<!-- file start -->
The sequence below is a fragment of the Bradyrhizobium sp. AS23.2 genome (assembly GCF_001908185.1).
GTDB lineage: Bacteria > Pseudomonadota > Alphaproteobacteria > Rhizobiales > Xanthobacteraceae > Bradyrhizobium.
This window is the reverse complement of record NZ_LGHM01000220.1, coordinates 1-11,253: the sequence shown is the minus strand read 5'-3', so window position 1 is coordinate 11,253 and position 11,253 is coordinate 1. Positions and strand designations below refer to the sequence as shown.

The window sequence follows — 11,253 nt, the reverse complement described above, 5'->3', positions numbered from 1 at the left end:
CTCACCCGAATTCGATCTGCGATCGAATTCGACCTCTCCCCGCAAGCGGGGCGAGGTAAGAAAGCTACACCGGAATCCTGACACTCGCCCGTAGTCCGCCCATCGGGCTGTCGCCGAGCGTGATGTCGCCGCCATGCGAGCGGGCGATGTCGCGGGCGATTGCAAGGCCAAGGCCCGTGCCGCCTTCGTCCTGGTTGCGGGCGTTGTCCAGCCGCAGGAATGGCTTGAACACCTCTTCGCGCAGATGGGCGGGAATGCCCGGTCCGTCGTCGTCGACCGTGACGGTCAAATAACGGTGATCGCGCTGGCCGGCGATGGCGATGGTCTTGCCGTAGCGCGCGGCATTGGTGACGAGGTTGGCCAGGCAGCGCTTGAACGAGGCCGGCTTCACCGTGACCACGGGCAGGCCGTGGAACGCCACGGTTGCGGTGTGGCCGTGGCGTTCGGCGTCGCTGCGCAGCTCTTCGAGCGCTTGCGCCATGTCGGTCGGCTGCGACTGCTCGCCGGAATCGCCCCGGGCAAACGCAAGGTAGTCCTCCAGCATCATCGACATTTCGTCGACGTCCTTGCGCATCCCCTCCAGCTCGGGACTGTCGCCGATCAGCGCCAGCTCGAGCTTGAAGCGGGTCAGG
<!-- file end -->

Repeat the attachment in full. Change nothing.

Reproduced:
The sequence below is a fragment of the Bradyrhizobium sp. AS23.2 genome (assembly GCF_001908185.1).
GTDB lineage: Bacteria > Pseudomonadota > Alphaproteobacteria > Rhizobiales > Xanthobacteraceae > Bradyrhizobium.
This window is the reverse complement of record NZ_LGHM01000220.1, coordinates 1-11,253: the sequence shown is the minus strand read 5'-3', so window position 1 is coordinate 11,253 and position 11,253 is coordinate 1. Positions and strand designations below refer to the sequence as shown.

The window sequence follows — 11,253 nt, the reverse complement described above, 5'->3', positions numbered from 1 at the left end:
CTCACCCGAATTCGATCTGCGATCGAATTCGACCTCTCCCCGCAAGCGGGGCGAGGTAAGAAAGCTACACCGGAATCCTGACACTCGCCCGTAGTCCGCCCATCGGGCTGTCGCCGAGCGTGATGTCGCCGCCATGCGAGCGGGCGATGTCGCGGGCGATTGCAAGGCCAAGGCCCGTGCCGCCTTCGTCCTGGTTGCGGGCGTTGTCCAGCCGCAGGAATGGCTTGAACACCTCTTCGCGCAGATGGGCGGGAATGCCCGGTCCGTCGTCGTCGACCGTGACGGTCAAATAACGGTGATCGCGCTGGCCGGCGATGGCGATGGTCTTGCCGTAGCGCGCGGCATTGGTGACGAGGTTGGCCAGGCAGCGCTTGAACGAGGCCGGCTTCACCGTGACCACGGGCAGGCCGTGGAACGCCACGGTTGCGGTGTGGCCGTGGCGTTCGGCGTCGCTGCGCAGCTCTTCGAGCGCTTGCGCCATGTCGGTCGGCTGCGACTGCTCGCCGGAATCGCCCCGGGCAAACGCAAGGTAGTCCTCCAGCATCATCGACATTTCGTCGACGTCCTTGCGCATCCCCTCCAGCTCGGGACTGTCGCCGATCAGCGCCAGCTCGAGCTTGAAGCGGGTCAGG